Emanuel and his brother visited the Dutch Republic again in April 1597. Prince Maurits of Orange had asked his sister Countess Emilia of Nassau (born 1569) to act as hostess at court as long as he was away. Emilia and Emanuel soon made plans to get married. Emanuel officially proposed and asked Prince Maurits permission to marry Emilia. He told his sister that Emanuel was a Roman Catholic, an illegitimate child and also poor without any good prospective. The couple however didn’t give up. On 7 November 1597 Emilia and Emanuel married secretly in The Hague, in a Roman Catholic service.

Maurits let Emilia keep her allowance from her father’s heritage, but she had to give back all jewelry he had given to him and wasn’t allowed to keep servants he had given her. She left soon for Wesel (nowadays Germany) to be united with Emanuel. Late September 1598, after the birth of her first child, she was back in Delft to collect her allowance. It however wasn’t until May 1609 that Maurits, Emanuel and Emilia reconciled. In later years the couple also lived at the castle of Wychen, The Netherlands, and in 1617 Emilia bought a house in The Hague.

Their life however was never too easy and Emanuel always had lots of difficulties to collect money from the States General to support his family. In May 1625, after Maurits’ death, Emanuel and his eldest son left for Brussels, Emilia however refused to go to live with the enemy. With her daughters she left for Geneva, Switzerland, where she would die in 1629. She was buried in the St Pierre cathedral in Geneva. Emanuel in 1630 remarried Luisa de Osorio. He died in Brussels in 1638 and was buried there too.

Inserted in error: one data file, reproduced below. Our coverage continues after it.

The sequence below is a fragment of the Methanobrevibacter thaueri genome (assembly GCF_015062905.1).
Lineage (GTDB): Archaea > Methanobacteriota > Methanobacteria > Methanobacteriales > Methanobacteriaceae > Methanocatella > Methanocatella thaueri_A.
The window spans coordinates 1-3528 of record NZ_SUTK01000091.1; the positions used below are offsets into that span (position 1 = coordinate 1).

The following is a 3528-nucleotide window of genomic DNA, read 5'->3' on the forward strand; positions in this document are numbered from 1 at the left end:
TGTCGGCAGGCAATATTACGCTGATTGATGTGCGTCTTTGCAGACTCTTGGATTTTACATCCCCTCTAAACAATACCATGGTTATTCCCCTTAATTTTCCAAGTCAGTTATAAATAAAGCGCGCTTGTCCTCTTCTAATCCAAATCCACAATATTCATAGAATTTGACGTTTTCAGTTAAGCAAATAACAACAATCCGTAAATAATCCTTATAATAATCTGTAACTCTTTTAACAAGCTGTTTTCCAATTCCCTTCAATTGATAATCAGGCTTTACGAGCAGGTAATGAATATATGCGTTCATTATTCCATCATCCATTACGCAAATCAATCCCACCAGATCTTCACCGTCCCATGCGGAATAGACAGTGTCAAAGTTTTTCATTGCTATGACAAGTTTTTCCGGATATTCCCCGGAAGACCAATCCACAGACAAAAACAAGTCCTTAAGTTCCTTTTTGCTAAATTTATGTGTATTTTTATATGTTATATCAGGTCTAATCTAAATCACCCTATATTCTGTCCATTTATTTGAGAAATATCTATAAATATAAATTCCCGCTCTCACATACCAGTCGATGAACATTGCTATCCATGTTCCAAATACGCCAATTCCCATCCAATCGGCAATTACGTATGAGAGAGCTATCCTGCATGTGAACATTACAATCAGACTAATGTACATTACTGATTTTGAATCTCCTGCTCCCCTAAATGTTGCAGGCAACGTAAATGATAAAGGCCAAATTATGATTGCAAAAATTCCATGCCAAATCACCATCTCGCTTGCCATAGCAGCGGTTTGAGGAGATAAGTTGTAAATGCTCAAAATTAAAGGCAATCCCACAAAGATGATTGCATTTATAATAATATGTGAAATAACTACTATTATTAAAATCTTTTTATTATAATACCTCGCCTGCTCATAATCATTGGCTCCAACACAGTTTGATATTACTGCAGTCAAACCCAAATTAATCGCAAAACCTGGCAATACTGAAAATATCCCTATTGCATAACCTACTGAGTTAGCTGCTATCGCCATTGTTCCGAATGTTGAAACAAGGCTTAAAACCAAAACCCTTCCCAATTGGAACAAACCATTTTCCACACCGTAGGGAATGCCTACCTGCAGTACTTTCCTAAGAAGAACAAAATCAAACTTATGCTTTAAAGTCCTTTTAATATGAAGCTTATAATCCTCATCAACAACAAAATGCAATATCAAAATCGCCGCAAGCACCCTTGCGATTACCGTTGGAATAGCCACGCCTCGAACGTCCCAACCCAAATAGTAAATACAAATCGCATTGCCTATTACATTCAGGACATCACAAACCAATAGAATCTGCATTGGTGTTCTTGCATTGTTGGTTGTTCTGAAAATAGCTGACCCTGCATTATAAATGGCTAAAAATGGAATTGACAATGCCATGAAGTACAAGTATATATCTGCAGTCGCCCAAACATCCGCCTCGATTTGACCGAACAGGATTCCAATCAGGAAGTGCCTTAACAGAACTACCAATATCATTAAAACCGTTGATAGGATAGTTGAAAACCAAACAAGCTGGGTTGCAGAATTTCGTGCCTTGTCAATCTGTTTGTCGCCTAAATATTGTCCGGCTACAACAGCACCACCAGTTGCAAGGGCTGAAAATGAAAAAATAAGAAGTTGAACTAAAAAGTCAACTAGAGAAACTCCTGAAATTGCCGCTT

The descendants of the couple were:

  • daughter (1598-1602). A daughter of the couple, this one it seems, was buried in the New Church in Delft on 30 June 1602.
  • Maria Belgica (1599-1647), buried Geneva. She married 1629 Jean Théodore de Croll († 1643) and had issue.
  • Emanuel Antony (1600-1666). He married in 1646 Johanna Countess of Hanau-Münzenberg (1610-1673). They had four daughters, of which one had issue. “Dom Manuel” was buried in the Walloon Church in Delft.
  • Louis Guillaume (1601-1660). Married Anna Maria Capece Galleotti and had two sons, who died without issue.
  • daughter (late 1602-early 1603).
  • Emilia Louise (1603-1670).
  • Anna Louise (1605-1669).
  • Juliana Catharina (1606/07-1680).
  • Eleonora Mauritia (1609-1674). Married 1647 Georg Friedrich Count of Nassau-Siegen, later Prince (1606-1674).
  • Sabina Delphica (1612-1670).

The website of the Walloon church mentions that buried in the church are Emanuel Antony as well as four of his sisters. mentioned that these sisters are Emilia Louise, Anna Louise, Eleonora Mauritia and Sabina Delphica. The grave stone was found back underneath church benches during restoration work at the church between 1950 and 1962. The stone depicts the arms of Nassau and Portugal.